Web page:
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Uniform Disclosure Rules Urged for Housing Loans

Times Staff Writer

Ray Spinelli, president of the 103,000-member California Assn. of Realtors, said he hopes the Federal Reserve Board or Congress this year will impose uniform disclosure requirements on mortgage lending institutions that would help home buyers sort through the myriad of adjustable-rate mortgages on the market.

Confusion has been caused by the hundreds of loan variations that banks and savings and loans have created in the last five years as rising interest rates have rendered traditional fixed-rate mortgages unaffordable to many.

Spinelli, in a meeting with Orange County Realtors Wednesday, said CAR wants lenders to clearly explain to home buyers the effect of adjustable mortgage rates on their monthly payments “six months down the road,” or whenever the rates are first scheduled to be adjusted upward.

Reducing ‘Teaser’ Rates

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He said lenders “have come a long way” in recent months by reducing the use of “teaser interest rates” that increase dramatically after a short time. But he complained that the kind of information made available to consumers varies widely among loan programs and is often insufficient.

Joel Singer, CAR’s chief economist, said that for 18 months, CAR and the National Assn. of Realtors have appealed to lenders to enforce stricter disclosure standards on their industry, but so far the lenders have not responded.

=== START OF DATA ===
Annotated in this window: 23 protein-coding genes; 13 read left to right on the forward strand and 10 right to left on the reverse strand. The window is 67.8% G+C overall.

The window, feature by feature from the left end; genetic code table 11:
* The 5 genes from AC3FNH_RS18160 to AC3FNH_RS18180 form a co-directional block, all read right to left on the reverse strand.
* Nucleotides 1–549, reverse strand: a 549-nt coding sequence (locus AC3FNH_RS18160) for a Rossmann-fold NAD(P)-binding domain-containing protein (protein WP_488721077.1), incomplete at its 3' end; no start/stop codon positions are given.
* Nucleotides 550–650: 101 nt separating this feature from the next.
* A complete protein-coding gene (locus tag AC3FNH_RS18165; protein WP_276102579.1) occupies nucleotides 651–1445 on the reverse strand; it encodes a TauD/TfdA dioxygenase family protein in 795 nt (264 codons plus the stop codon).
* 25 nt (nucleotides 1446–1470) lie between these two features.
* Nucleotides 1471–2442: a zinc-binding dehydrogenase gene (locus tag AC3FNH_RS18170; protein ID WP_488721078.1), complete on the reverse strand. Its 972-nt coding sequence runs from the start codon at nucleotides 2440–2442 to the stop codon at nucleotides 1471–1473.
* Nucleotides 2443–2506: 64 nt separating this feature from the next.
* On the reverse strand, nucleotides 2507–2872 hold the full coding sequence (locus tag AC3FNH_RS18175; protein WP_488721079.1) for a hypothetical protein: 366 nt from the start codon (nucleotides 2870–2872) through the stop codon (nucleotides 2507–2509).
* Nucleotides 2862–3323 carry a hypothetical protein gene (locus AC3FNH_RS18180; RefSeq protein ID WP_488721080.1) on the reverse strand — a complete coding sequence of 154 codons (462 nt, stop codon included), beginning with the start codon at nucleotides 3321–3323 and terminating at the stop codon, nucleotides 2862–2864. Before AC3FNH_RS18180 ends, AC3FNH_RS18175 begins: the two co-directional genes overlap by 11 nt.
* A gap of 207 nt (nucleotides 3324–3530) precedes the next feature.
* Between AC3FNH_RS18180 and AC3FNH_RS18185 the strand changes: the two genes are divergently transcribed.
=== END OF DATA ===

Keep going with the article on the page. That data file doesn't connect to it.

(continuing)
More recently, he said, the real estate associations asked the Federal Reserve Board to establish and enforce guidelines on the lenders.

As a last resort, Singer said, CAR, through the national organization, would push for federal legislation to police the lending industry on disclosure.

Spinelli said that last February, CAR officials met with California’s 32-member congressional delegation in Washington to argue for uniform lending disclosure requirements.

In addition, Spinelli said, CAR urged the congressmen to reduce a proposed hike in interest rates that sellers must charge to home buyers on carry-back loans and to oppose raising the fees that home buyers must pay for Federal Housing Authority and Veterans Administration mortgages.

Spinelli said he does not believe Congress will take action this year on proposals for a “flat tax” that would remove tax incentives for real estate investors.

In any case, he said, the proposals would not have a major effect on the real estate industry because it would not remove mortgage interest write-offs on owner-occupied homes, which he said constitute about 85% of the market.

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